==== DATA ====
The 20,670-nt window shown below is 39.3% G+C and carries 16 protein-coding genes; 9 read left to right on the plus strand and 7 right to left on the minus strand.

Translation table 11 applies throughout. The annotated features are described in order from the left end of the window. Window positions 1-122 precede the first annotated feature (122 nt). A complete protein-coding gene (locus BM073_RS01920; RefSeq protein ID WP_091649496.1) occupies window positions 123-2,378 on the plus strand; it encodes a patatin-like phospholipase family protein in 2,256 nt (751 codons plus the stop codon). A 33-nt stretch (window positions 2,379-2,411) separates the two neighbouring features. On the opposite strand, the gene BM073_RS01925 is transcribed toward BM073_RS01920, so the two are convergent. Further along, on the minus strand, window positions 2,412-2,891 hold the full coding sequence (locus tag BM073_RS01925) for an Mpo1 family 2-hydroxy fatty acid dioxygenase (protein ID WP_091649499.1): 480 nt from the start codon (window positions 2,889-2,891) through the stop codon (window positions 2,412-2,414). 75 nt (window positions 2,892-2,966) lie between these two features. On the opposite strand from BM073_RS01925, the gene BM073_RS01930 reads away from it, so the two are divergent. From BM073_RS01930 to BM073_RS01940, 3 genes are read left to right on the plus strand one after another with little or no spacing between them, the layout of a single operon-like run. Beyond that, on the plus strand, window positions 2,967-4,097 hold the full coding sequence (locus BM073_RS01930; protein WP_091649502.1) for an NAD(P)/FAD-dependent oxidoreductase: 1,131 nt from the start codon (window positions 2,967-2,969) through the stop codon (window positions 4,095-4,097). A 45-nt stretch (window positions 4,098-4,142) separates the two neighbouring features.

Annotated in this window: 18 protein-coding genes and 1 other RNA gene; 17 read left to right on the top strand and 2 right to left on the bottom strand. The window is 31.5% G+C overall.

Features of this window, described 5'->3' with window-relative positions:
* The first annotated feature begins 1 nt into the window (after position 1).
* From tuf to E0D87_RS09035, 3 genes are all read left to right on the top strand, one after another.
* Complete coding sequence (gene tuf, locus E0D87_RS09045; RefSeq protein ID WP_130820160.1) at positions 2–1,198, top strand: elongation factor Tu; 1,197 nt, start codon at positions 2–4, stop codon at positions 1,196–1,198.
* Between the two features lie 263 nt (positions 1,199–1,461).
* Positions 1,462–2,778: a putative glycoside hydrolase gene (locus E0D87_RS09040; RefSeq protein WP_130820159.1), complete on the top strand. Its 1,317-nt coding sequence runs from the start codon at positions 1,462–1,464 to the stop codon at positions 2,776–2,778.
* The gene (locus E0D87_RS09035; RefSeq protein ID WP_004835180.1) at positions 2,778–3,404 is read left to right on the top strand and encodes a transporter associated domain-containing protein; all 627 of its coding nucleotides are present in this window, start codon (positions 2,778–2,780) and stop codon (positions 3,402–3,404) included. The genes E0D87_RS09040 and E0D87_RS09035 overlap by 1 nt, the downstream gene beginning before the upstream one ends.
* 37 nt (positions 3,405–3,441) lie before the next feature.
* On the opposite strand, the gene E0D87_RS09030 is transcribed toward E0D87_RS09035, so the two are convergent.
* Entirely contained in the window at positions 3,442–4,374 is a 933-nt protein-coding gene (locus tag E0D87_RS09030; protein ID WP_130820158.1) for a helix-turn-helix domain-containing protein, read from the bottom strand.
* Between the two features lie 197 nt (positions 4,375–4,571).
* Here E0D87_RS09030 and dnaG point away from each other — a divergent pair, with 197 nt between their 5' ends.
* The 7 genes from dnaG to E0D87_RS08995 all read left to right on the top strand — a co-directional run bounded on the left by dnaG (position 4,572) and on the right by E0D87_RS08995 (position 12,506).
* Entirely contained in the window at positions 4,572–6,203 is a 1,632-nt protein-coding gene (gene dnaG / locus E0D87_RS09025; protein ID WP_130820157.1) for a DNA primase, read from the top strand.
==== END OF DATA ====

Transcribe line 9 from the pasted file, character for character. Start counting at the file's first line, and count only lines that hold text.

* Positions 1,462–2,778: a putative glycoside hydrolase gene (locus E0D87_RS09040; RefSeq protein WP_130820159.1), complete on the top strand. Its 1,317-nt coding sequence runs from the start codon at positions 1,462–1,464 to the stop codon at positions 2,776–2,778.